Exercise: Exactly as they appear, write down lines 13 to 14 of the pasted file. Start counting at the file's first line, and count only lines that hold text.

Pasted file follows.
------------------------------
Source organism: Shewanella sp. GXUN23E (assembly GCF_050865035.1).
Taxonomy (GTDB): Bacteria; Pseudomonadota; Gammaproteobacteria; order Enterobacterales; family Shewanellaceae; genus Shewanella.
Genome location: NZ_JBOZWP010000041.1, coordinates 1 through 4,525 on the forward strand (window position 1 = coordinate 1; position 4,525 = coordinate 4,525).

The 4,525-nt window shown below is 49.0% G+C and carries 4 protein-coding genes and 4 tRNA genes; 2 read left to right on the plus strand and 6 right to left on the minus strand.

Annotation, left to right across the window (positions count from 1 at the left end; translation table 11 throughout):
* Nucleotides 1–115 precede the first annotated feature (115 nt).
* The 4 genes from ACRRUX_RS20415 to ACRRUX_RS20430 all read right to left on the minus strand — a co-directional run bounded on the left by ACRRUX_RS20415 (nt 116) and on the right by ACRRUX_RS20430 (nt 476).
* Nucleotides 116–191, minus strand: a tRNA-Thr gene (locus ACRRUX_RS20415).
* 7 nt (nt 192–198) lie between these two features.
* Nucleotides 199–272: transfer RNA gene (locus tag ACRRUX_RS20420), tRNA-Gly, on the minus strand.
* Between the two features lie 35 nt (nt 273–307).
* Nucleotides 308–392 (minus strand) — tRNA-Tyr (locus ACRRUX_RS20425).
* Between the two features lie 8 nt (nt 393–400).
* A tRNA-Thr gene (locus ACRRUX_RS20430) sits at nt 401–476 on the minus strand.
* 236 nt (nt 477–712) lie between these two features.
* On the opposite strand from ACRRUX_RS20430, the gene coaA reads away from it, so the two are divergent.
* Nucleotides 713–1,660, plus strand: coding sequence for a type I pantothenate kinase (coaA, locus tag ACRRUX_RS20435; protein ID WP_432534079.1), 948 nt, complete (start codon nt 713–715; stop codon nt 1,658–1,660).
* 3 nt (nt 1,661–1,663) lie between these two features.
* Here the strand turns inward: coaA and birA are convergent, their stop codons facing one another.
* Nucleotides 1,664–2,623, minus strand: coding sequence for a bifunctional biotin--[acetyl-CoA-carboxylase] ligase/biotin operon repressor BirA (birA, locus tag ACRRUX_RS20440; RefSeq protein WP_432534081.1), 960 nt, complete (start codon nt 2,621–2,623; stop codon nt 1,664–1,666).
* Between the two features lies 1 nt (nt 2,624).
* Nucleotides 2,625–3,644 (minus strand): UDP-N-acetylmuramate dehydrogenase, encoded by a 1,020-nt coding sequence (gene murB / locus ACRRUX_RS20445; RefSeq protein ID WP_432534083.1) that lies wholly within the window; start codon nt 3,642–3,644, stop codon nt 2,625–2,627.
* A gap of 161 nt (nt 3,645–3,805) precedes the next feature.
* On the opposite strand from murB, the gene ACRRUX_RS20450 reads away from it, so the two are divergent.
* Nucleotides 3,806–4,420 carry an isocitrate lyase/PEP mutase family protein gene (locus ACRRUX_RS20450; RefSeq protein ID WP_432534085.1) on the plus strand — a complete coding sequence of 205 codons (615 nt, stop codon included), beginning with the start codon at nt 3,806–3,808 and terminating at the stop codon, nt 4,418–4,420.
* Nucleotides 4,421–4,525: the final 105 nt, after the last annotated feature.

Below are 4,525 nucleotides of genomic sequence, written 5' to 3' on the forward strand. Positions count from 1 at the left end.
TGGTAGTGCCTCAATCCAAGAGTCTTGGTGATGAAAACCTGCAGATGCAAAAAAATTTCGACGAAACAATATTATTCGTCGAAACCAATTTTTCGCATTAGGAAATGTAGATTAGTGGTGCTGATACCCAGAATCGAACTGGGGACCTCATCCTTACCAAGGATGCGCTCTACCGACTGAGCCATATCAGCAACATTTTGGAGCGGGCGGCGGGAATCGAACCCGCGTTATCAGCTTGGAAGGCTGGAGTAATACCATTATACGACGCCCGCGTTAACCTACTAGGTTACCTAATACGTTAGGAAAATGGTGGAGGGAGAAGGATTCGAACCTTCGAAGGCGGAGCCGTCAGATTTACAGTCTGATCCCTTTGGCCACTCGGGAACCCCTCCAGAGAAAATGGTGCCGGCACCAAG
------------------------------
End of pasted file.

* Between the two features lie 8 nt (nt 393–400).
* A tRNA-Thr gene (locus ACRRUX_RS20430) sits at nt 401–476 on the minus strand.